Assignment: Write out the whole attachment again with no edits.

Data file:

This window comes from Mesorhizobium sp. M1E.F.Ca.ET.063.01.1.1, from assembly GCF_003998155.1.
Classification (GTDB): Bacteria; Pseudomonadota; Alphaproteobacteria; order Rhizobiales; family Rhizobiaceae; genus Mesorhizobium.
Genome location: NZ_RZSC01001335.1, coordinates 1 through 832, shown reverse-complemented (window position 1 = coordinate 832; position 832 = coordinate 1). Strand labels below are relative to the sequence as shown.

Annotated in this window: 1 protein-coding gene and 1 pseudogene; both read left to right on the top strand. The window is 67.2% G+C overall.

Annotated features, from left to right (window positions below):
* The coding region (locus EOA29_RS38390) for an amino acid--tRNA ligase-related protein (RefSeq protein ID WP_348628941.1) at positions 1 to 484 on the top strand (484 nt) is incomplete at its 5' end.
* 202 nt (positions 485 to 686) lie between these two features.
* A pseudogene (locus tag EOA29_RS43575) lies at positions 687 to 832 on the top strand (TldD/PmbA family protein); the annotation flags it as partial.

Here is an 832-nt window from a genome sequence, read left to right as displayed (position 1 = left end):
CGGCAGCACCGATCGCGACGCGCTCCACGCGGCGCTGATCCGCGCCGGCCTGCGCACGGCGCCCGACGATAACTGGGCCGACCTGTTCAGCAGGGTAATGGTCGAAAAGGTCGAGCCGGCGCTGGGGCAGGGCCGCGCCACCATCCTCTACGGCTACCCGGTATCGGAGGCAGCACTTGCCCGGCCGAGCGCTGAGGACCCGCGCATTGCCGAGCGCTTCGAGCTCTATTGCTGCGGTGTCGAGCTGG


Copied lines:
This window comes from Mesorhizobium sp. M1E.F.Ca.ET.063.01.1.1, from assembly GCF_003998155.1.
Classification (GTDB): Bacteria; Pseudomonadota; Alphaproteobacteria; order Rhizobiales; family Rhizobiaceae; genus Mesorhizobium.
Genome location: NZ_RZSC01001335.1, coordinates 1 through 832, shown reverse-complemented (window position 1 = coordinate 832; position 832 = coordinate 1). Strand labels below are relative to the sequence as shown.

Annotated in this window: 1 protein-coding gene and 1 pseudogene; both read left to right on the top strand. The window is 67.2% G+C overall.

Annotated features, from left to right (window positions below):
* The coding region (locus EOA29_RS38390) for an amino acid--tRNA ligase-related protein (RefSeq protein ID WP_348628941.1) at positions 1 to 484 on the top strand (484 nt) is incomplete at its 5' end.
* 202 nt (positions 485 to 686) lie between these two features.
* A pseudogene (locus tag EOA29_RS43575) lies at positions 687 to 832 on the top strand (TldD/PmbA family protein); the annotation flags it as partial.

Here is an 832-nt window from a genome sequence, read left to right as displayed (position 1 = left end):
CGGCAGCACCGATCGCGACGCGCTCCACGCGGCGCTGATCCGCGCCGGCCTGCGCACGGCGCCCGACGATAACTGGGCCGACCTGTTCAGCAGGGTAATGGTCGAAAAGGTCGAGCCGGCGCTGGGGCAGGGCCGCGCCACCATCCTCTACGGCTACCCGGTATCGGAGGCAGCACTTGCCCGGCCGAGCGCTGAGGACCCGCGCATTGCCGAGCGCTTCGAGCTCTATTGCTGCGGTGTCGAGCTGG